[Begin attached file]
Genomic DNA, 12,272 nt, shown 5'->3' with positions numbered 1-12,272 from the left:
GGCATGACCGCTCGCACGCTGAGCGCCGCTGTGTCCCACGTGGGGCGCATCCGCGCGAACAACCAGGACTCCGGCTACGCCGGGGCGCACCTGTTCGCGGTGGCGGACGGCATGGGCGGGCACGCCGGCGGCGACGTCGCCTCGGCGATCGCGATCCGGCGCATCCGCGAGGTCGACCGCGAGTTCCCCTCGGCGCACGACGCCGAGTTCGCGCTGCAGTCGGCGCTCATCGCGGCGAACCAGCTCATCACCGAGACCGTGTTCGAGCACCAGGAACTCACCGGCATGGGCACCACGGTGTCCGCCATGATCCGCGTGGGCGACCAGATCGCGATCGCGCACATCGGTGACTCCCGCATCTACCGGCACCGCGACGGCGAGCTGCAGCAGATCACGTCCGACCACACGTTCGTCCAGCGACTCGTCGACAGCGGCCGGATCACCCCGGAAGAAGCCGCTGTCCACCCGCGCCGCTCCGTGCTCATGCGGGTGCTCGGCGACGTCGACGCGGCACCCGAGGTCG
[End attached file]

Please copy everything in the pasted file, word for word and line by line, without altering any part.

Genomic DNA, 12,272 nt, shown 5'->3' with positions numbered 1-12,272 from the left:
GGCATGACCGCTCGCACGCTGAGCGCCGCTGTGTCCCACGTGGGGCGCATCCGCGCGAACAACCAGGACTCCGGCTACGCCGGGGCGCACCTGTTCGCGGTGGCGGACGGCATGGGCGGGCACGCCGGCGGCGACGTCGCCTCGGCGATCGCGATCCGGCGCATCCGCGAGGTCGACCGCGAGTTCCCCTCGGCGCACGACGCCGAGTTCGCGCTGCAGTCGGCGCTCATCGCGGCGAACCAGCTCATCACCGAGACCGTGTTCGAGCACCAGGAACTCACCGGCATGGGCACCACGGTGTCCGCCATGATCCGCGTGGGCGACCAGATCGCGATCGCGCACATCGGTGACTCCCGCATCTACCGGCACCGCGACGGCGAGCTGCAGCAGATCACGTCCGACCACACGTTCGTCCAGCGACTCGTCGACAGCGGCCGGATCACCCCGGAAGAAGCCGCTGTCCACCCGCGCCGCTCCGTGCTCATGCGGGTGCTCGGCGACGTCGACGCGGCACCCGAGGTCG